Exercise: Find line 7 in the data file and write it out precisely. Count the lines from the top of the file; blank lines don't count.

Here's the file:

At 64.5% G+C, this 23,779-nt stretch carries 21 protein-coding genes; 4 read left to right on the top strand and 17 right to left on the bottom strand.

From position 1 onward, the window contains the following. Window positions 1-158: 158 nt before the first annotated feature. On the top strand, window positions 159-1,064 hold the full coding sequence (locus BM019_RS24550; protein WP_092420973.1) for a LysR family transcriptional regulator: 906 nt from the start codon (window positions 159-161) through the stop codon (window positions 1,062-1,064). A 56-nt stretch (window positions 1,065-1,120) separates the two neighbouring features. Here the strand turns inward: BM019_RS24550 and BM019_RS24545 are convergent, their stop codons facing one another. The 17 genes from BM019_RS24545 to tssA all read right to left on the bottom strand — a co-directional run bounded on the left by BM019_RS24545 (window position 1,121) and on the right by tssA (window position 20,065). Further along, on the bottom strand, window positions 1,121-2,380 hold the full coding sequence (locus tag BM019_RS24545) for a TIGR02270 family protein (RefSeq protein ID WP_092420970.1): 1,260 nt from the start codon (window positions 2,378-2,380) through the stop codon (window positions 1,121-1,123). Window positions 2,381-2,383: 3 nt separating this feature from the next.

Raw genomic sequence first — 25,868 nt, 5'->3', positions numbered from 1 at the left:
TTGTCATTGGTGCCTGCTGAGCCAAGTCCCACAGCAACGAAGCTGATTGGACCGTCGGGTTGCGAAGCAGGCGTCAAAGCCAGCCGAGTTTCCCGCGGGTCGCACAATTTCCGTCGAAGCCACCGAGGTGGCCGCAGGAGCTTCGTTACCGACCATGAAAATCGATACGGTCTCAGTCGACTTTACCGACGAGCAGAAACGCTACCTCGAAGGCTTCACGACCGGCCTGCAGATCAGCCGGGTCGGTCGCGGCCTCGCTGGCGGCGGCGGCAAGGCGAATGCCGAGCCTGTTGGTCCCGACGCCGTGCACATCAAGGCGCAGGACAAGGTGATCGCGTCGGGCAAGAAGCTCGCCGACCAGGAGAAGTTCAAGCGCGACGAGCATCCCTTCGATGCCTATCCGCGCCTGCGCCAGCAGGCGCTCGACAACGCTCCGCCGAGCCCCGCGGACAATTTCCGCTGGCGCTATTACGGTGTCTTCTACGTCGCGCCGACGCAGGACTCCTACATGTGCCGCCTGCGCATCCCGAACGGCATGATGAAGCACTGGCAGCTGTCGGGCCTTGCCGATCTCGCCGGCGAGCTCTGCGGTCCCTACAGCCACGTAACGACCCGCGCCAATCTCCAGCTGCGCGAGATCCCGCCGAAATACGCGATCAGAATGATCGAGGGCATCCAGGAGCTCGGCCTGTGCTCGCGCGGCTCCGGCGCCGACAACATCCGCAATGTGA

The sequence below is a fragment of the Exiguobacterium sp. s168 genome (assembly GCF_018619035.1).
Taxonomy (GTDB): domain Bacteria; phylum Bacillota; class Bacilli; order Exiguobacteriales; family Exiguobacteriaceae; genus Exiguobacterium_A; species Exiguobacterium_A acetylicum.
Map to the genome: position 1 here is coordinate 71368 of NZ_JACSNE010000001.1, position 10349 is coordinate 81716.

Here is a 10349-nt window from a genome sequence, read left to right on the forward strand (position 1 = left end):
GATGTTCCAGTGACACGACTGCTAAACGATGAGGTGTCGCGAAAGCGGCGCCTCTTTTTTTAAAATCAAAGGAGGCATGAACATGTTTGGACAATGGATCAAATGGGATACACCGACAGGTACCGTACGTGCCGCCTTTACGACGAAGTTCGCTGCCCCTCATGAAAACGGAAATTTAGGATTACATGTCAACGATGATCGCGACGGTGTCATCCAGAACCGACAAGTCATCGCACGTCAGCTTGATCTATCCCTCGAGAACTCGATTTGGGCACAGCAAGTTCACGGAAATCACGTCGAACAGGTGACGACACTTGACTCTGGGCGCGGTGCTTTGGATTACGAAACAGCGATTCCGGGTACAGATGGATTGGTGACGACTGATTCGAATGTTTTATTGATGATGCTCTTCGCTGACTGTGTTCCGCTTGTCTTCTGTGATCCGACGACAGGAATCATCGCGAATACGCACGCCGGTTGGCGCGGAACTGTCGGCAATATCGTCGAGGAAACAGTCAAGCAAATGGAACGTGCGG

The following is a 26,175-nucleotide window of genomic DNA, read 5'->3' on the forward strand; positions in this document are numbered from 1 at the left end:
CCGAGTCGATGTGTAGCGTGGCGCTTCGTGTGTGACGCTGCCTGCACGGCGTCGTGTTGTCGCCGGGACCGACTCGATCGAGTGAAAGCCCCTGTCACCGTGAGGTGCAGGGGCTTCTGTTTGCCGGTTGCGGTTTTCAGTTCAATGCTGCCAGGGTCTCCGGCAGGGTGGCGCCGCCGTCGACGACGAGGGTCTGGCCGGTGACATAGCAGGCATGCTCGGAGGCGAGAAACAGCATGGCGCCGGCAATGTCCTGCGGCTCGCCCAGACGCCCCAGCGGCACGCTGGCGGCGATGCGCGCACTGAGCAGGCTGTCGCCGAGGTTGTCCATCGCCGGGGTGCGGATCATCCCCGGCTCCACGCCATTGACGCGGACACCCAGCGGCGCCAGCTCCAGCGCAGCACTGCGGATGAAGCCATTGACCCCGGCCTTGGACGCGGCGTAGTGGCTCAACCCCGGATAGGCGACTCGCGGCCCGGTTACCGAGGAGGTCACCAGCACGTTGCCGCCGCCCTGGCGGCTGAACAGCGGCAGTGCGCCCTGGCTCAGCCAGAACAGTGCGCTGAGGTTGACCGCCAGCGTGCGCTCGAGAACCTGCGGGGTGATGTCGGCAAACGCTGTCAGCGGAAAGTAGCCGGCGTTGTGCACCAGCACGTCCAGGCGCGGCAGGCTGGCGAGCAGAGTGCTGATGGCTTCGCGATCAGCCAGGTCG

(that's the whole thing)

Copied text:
Map to the genome: position 1 here is coordinate 71368 of NZ_JACSNE010000001.1, position 10349 is coordinate 81716.